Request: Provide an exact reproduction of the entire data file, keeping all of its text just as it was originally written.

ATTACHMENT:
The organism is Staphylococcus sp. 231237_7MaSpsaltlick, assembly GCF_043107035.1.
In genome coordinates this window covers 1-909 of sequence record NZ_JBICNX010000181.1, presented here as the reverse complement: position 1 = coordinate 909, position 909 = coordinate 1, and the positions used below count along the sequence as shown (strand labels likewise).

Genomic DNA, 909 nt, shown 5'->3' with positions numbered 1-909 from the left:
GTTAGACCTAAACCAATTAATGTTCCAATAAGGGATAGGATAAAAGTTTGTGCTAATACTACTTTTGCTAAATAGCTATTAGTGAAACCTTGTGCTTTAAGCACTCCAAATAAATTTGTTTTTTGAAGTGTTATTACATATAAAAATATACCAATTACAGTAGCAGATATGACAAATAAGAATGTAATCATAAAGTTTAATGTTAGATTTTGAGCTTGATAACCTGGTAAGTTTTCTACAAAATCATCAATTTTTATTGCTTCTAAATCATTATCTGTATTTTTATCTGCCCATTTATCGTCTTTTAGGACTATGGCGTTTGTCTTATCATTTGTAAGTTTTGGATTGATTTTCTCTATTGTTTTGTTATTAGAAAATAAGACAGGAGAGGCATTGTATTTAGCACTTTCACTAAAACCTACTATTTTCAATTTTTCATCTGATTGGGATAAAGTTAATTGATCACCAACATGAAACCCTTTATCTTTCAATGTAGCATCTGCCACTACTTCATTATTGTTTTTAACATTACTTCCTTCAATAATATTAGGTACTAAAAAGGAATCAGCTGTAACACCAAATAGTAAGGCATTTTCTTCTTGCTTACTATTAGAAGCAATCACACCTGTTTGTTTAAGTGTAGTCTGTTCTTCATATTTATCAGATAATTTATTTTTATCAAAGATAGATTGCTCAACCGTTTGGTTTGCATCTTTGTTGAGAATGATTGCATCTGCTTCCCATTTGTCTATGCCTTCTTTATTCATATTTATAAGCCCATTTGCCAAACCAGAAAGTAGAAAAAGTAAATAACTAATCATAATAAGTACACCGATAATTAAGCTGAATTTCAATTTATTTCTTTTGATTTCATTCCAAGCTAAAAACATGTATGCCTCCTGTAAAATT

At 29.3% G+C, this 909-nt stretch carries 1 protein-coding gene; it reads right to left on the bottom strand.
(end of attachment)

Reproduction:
The organism is Staphylococcus sp. 231237_7MaSpsaltlick, assembly GCF_043107035.1.
In genome coordinates this window covers 1-909 of sequence record NZ_JBICNX010000181.1, presented here as the reverse complement: position 1 = coordinate 909, position 909 = coordinate 1, and the positions used below count along the sequence as shown (strand labels likewise).

Genomic DNA, 909 nt, shown 5'->3' with positions numbered 1-909 from the left:
GTTAGACCTAAACCAATTAATGTTCCAATAAGGGATAGGATAAAAGTTTGTGCTAATACTACTTTTGCTAAATAGCTATTAGTGAAACCTTGTGCTTTAAGCACTCCAAATAAATTTGTTTTTTGAAGTGTTATTACATATAAAAATATACCAATTACAGTAGCAGATATGACAAATAAGAATGTAATCATAAAGTTTAATGTTAGATTTTGAGCTTGATAACCTGGTAAGTTTTCTACAAAATCATCAATTTTTATTGCTTCTAAATCATTATCTGTATTTTTATCTGCCCATTTATCGTCTTTTAGGACTATGGCGTTTGTCTTATCATTTGTAAGTTTTGGATTGATTTTCTCTATTGTTTTGTTATTAGAAAATAAGACAGGAGAGGCATTGTATTTAGCACTTTCACTAAAACCTACTATTTTCAATTTTTCATCTGATTGGGATAAAGTTAATTGATCACCAACATGAAACCCTTTATCTTTCAATGTAGCATCTGCCACTACTTCATTATTGTTTTTAACATTACTTCCTTCAATAATATTAGGTACTAAAAAGGAATCAGCTGTAACACCAAATAGTAAGGCATTTTCTTCTTGCTTACTATTAGAAGCAATCACACCTGTTTGTTTAAGTGTAGTCTGTTCTTCATATTTATCAGATAATTTATTTTTATCAAAGATAGATTGCTCAACCGTTTGGTTTGCATCTTTGTTGAGAATGATTGCATCTGCTTCCCATTTGTCTATGCCTTCTTTATTCATATTTATAAGCCCATTTGCCAAACCAGAAAGTAGAAAAAGTAAATAACTAATCATAATAAGTACACCGATAATTAAGCTGAATTTCAATTTATTTCTTTTGATTTCATTCCAAGCTAAAAACATGTATGCCTCCTGTAAAATT

At 29.3% G+C, this 909-nt stretch carries 1 protein-coding gene; it reads right to left on the bottom strand.